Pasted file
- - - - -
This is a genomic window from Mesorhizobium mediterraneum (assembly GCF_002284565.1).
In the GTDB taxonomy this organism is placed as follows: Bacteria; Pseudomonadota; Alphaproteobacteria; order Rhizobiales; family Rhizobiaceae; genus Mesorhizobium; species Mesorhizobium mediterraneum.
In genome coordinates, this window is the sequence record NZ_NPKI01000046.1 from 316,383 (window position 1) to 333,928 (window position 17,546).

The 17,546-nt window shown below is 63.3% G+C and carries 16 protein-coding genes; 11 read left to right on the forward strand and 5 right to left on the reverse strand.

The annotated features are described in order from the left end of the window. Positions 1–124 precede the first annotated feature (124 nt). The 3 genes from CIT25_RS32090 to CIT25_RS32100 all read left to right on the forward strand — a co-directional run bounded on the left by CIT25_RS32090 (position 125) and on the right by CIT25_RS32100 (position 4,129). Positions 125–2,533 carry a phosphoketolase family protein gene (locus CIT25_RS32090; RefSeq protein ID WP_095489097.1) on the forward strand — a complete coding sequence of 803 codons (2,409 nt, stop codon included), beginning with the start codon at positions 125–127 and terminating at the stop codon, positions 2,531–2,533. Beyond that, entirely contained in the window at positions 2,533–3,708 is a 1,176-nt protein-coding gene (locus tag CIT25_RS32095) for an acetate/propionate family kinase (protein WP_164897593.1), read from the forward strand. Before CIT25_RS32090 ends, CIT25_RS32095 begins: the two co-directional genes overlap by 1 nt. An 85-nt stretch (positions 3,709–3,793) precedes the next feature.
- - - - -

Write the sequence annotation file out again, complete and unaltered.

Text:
This is a genomic window from Mesorhizobium mediterraneum (assembly GCF_002284565.1).
In the GTDB taxonomy this organism is placed as follows: Bacteria; Pseudomonadota; Alphaproteobacteria; order Rhizobiales; family Rhizobiaceae; genus Mesorhizobium; species Mesorhizobium mediterraneum.
In genome coordinates, this window is the sequence record NZ_NPKI01000046.1 from 316,383 (window position 1) to 333,928 (window position 17,546).

The 17,546-nt window shown below is 63.3% G+C and carries 16 protein-coding genes; 11 read left to right on the forward strand and 5 right to left on the reverse strand.

The annotated features are described in order from the left end of the window. Positions 1–124 precede the first annotated feature (124 nt). The 3 genes from CIT25_RS32090 to CIT25_RS32100 all read left to right on the forward strand — a co-directional run bounded on the left by CIT25_RS32090 (position 125) and on the right by CIT25_RS32100 (position 4,129). Positions 125–2,533 carry a phosphoketolase family protein gene (locus CIT25_RS32090; RefSeq protein ID WP_095489097.1) on the forward strand — a complete coding sequence of 803 codons (2,409 nt, stop codon included), beginning with the start codon at positions 125–127 and terminating at the stop codon, positions 2,531–2,533. Beyond that, entirely contained in the window at positions 2,533–3,708 is a 1,176-nt protein-coding gene (locus tag CIT25_RS32095) for an acetate/propionate family kinase (protein WP_164897593.1), read from the forward strand. Before CIT25_RS32090 ends, CIT25_RS32095 begins: the two co-directional genes overlap by 1 nt. An 85-nt stretch (positions 3,709–3,793) precedes the next feature.